Examining the Suitability of the Principle of Subsidiarity for Bioethics
Allocation of Health Care Resources
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AbstractThe political and social principle of subsidiarity can be useful as a general principle of bioethics. The principle states that only those decisions and tasks that cannot be effectively decided upon or performed by a supported or subsidized lower level authority ought to be relegated to a more central or higher authority. The concept of subsidiarity has been embedded tacitly in Western political thought for two millennia, but it has been articulated expressly only in the twentieth century. The principle has unique strengths: it is the only principle that addresses the issue of locus of decision making; it is strongly linked to human dignity, democracy, and solidarity; and it can assist in reaching agreements on the common good. There are also potential drawbacks that need to be taken into account when developing rules and guidelines for the principle's application in bioethics. The principle is particularly helpful in public health ethics, but it is also of use in the ethics of personal care and human research ethics.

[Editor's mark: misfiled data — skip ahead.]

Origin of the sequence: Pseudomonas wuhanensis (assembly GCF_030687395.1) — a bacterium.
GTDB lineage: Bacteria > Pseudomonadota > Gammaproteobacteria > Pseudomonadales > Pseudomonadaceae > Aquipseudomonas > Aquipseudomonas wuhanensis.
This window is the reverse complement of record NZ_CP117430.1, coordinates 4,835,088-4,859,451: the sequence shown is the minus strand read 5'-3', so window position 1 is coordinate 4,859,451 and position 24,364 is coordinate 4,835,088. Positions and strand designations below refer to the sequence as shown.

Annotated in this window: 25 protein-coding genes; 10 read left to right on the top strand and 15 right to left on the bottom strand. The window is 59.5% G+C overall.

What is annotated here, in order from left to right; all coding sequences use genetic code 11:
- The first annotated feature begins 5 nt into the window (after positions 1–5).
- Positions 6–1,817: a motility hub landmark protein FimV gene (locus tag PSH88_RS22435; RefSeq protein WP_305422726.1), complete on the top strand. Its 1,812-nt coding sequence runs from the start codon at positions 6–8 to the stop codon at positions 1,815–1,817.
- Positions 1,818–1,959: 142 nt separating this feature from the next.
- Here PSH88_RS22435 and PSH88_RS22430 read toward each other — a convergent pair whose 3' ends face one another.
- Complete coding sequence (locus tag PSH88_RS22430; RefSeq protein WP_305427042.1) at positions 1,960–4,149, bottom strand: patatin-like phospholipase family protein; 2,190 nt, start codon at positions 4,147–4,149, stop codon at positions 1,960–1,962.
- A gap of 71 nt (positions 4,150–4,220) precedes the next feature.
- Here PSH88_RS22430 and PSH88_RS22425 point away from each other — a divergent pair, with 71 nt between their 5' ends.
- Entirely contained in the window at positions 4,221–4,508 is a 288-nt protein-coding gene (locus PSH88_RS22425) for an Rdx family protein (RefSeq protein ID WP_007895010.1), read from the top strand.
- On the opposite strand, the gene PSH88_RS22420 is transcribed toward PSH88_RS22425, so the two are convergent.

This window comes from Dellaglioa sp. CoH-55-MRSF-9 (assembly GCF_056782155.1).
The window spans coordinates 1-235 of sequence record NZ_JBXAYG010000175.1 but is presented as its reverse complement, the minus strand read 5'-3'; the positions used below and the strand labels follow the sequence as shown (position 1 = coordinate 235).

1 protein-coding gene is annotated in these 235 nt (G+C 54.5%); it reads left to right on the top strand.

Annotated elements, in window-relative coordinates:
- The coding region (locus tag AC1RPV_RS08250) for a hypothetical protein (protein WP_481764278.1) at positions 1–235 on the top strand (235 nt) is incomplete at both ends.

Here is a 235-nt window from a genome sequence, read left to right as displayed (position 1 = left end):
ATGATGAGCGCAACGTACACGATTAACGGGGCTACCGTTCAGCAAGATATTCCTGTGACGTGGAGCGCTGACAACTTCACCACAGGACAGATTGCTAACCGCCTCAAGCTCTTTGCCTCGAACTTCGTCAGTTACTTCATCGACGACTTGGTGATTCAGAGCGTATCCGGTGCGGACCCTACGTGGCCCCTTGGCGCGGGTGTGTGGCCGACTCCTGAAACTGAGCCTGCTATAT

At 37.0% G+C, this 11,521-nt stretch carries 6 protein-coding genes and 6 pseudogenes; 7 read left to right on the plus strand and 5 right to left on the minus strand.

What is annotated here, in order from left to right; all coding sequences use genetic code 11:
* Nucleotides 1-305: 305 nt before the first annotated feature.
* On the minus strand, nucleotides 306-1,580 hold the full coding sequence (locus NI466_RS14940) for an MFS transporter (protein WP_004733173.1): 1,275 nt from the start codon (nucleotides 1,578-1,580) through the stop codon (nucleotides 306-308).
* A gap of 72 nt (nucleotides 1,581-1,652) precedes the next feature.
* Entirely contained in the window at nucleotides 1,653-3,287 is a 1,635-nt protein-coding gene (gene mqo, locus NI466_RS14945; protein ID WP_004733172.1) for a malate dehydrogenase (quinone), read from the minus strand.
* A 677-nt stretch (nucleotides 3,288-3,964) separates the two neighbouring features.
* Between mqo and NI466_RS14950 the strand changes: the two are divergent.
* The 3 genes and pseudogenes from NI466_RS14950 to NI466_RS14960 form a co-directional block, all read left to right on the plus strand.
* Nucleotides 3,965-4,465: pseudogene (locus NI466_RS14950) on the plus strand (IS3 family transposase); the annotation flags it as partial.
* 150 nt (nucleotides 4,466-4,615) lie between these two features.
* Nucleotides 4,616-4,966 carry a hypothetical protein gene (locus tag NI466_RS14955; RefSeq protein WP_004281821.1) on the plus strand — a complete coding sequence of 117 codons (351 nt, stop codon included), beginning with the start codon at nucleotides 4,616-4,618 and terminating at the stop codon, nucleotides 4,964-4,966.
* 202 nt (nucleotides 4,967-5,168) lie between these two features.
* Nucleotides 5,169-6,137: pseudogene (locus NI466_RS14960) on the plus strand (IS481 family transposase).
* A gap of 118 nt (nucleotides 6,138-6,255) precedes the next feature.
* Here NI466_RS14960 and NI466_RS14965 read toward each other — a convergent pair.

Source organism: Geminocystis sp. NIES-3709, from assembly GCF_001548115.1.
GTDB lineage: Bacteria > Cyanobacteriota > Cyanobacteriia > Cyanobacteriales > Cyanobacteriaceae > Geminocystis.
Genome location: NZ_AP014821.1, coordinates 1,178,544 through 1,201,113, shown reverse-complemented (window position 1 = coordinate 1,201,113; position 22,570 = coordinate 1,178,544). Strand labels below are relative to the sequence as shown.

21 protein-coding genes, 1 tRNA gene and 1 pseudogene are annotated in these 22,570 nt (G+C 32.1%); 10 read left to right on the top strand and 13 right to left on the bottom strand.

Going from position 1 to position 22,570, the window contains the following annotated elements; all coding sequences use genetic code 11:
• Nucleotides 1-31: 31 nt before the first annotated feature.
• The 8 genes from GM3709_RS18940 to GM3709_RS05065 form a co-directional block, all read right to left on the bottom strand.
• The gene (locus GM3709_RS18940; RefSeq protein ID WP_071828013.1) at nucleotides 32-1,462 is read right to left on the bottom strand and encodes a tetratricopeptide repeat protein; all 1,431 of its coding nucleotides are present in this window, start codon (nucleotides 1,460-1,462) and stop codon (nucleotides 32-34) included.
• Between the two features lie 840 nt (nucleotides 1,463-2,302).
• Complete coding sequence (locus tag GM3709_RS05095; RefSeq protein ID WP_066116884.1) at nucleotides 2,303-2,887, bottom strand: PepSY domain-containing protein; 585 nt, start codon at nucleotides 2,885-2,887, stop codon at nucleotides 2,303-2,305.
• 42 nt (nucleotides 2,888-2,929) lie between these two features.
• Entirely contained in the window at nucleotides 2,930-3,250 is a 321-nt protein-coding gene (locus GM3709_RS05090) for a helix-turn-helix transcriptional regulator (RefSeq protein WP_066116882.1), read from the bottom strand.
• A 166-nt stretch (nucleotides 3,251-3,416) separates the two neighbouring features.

Kennedy Institute of Ethics journal 2010 Dec; 20(4): 371-90